It’s been well documented that the workforce is aging and the baby boom generation, now just beginning to retire, has exposed a substantial glut in the quantity of talent at the mid career level.
But while quantity may be one concern, the bigger issue is the quality within this shrinking pool of talent. There are signs that companies, particularly large ones, that are being most impacted by the aging workforce, have been taking a much deeper look into their bench. And they do not like what they see.
Increasingly, these observations have moved our client conversations away from the traditional search engagement (replacement or growth hires) to more strategic, long-term talent initiatives. Many large global organizations see the weakness in multiple functions across their organizations and are engaging us to help build talent initiatives to fill these gaps and build a talent pipeline for the future.
These very strategic discussions around building bench strength with external talent are intriguing, but have taken place before. Companies always want to think about and plan long term talent strategies, but when push comes to shove, these plans get pushed to the side whenever there is a hint of an economic downturn or a bad quarter.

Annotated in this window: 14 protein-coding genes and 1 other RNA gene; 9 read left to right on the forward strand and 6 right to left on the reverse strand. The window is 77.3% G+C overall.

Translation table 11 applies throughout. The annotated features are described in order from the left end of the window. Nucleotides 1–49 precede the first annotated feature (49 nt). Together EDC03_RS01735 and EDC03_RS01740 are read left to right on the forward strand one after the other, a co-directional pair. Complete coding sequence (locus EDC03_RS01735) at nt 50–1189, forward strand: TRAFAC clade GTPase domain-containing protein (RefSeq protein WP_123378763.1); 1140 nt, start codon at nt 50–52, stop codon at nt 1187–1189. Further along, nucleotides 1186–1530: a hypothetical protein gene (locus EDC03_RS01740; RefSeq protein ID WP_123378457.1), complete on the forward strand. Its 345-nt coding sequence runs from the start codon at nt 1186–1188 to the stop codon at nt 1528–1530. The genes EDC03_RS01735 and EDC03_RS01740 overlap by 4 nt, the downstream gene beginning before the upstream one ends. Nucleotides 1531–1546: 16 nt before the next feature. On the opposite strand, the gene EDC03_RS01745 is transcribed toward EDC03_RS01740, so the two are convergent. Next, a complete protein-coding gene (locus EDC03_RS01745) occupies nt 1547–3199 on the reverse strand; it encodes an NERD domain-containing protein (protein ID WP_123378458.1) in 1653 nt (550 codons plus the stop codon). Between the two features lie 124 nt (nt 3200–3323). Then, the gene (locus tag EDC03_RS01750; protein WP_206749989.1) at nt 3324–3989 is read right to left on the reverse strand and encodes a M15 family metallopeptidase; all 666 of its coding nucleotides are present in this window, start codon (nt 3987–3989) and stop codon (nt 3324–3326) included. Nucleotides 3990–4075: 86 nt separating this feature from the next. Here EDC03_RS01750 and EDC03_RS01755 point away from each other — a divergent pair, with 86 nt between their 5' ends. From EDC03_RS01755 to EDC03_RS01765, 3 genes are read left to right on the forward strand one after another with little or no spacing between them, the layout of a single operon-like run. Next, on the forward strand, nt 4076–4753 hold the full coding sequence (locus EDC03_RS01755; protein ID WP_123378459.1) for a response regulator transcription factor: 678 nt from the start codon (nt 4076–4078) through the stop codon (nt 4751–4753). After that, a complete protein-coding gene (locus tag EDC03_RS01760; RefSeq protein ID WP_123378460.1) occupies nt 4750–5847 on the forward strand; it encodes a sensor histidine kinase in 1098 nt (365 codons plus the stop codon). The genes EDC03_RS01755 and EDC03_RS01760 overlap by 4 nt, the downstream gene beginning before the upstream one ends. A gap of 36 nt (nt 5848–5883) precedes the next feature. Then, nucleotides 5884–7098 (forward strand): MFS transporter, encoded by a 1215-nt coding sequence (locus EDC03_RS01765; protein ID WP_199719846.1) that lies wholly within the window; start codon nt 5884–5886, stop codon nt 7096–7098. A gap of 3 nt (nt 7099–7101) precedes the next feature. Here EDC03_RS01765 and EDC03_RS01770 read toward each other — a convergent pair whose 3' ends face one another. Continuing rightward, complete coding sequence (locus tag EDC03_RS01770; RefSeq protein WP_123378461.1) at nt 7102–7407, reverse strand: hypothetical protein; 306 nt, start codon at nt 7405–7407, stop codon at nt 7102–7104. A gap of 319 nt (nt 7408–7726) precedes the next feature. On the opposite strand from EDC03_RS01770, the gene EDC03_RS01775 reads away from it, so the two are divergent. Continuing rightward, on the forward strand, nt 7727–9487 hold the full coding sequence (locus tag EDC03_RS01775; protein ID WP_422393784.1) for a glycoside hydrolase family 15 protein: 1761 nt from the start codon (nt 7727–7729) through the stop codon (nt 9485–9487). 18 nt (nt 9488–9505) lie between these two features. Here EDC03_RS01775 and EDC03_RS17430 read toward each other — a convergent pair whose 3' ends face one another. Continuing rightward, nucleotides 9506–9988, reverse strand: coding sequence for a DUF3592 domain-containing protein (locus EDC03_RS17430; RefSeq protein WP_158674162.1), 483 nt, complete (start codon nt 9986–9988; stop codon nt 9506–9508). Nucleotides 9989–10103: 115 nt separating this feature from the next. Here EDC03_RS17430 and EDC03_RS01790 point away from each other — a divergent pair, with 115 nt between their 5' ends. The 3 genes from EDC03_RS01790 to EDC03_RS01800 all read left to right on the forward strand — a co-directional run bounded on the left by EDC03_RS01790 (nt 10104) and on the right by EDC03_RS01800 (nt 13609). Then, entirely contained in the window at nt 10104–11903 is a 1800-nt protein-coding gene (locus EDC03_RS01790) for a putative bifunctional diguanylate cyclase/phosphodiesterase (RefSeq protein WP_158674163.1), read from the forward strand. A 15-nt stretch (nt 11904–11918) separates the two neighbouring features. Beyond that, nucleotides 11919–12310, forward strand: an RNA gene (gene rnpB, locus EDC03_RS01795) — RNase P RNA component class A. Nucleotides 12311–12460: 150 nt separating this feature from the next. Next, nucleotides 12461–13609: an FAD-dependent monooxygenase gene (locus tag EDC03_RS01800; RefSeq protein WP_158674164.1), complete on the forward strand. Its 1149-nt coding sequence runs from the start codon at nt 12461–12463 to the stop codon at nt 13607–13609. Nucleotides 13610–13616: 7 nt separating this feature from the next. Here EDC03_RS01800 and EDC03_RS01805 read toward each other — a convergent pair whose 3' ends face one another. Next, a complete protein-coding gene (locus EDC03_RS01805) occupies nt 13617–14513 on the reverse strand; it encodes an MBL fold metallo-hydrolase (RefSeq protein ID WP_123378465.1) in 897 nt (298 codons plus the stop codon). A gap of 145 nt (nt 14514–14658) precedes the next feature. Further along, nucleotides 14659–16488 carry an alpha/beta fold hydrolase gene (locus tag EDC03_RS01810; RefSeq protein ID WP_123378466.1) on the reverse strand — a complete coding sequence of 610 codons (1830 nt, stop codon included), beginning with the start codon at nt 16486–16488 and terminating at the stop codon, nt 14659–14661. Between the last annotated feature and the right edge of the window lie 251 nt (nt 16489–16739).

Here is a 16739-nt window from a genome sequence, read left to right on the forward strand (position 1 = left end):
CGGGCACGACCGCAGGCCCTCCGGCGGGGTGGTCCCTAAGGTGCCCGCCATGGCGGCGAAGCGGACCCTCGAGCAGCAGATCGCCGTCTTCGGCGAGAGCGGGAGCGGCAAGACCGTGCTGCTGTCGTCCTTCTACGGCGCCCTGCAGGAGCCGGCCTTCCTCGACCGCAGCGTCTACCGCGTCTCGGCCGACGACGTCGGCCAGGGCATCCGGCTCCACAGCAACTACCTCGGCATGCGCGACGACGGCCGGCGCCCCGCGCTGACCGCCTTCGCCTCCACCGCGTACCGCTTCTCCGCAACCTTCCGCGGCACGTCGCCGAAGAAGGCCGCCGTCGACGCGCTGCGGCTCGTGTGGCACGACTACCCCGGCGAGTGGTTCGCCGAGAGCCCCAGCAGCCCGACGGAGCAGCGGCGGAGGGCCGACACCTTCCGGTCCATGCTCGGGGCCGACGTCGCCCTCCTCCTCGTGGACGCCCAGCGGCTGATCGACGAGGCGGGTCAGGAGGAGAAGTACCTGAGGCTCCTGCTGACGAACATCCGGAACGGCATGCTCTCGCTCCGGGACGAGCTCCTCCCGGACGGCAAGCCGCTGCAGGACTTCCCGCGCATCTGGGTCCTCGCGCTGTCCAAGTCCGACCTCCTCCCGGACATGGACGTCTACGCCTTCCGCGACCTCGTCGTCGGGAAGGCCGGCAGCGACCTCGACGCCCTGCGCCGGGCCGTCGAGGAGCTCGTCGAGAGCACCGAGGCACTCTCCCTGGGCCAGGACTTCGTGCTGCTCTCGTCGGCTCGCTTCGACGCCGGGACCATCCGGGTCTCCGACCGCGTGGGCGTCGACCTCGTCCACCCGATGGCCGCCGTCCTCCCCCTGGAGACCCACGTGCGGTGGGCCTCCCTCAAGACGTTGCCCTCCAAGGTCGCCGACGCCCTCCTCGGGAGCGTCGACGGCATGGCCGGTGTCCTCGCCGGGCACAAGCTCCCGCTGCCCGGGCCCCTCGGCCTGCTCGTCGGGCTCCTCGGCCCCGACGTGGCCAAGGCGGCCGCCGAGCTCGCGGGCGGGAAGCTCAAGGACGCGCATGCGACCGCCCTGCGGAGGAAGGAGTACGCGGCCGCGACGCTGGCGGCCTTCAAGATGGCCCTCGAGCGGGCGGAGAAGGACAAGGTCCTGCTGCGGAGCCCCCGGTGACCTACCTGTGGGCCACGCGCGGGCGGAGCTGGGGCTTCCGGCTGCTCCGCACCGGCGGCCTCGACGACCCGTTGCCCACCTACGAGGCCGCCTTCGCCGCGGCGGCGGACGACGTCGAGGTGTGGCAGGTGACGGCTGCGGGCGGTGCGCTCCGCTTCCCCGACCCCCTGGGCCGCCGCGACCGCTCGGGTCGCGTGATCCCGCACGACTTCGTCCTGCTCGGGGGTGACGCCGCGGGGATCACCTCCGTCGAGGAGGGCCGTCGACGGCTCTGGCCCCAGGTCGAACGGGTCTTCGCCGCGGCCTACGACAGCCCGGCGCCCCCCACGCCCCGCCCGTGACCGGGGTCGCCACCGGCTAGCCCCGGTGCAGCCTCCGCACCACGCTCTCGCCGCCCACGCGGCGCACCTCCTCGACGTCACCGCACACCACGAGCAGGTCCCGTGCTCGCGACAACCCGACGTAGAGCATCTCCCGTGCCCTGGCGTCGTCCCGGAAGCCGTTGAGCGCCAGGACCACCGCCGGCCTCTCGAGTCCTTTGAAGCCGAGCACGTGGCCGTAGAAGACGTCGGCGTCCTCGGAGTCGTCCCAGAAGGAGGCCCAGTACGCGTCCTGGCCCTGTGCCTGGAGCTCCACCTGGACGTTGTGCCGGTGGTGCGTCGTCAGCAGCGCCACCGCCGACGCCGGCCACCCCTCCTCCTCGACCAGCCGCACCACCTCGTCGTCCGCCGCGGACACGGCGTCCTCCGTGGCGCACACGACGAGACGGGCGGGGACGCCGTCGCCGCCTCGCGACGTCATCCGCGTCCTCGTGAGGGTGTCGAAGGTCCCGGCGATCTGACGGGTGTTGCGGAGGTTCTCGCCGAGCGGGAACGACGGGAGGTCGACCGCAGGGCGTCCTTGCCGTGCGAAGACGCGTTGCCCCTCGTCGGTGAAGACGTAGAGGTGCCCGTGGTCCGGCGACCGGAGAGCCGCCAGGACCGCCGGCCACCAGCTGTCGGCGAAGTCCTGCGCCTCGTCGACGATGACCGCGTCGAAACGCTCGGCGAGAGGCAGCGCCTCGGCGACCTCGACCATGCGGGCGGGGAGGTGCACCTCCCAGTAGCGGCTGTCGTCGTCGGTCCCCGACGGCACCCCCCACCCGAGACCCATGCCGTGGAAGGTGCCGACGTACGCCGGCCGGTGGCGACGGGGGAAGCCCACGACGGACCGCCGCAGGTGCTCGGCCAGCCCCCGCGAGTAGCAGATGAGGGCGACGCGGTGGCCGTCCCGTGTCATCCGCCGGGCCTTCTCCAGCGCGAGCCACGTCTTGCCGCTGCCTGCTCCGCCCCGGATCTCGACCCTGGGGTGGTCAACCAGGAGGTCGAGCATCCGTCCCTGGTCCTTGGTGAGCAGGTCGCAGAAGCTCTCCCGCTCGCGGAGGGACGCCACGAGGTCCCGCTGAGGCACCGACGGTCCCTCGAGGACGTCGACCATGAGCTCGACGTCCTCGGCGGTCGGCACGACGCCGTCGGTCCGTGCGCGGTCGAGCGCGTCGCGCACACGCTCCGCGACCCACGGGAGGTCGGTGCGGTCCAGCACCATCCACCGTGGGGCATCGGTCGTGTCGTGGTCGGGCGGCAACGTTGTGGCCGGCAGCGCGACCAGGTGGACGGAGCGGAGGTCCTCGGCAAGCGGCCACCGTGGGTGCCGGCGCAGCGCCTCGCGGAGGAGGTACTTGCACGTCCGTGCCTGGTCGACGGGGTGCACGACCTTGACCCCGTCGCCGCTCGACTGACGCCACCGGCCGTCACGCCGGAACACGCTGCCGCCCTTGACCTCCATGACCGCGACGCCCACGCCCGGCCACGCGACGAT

This time around it’s different. Companies are feeling cornered. They have no other option, but to come out fighting for the talent. Even though they may not be ready to hire today, these conversations revolve around pipeline hiring, or what we term “external succession planning”.
It is really quite simple. Rather than looking only on the inside to fill future needs, why not build a slate of external succession candidates that have been identified, qualified and queued up for these future roles. Yes, it is a huge commitment and a significant cost for companies to execute these programs, especially because they don’t see immediate results. However, those that are in front of the pack, are going be the first to finish in the race for talent.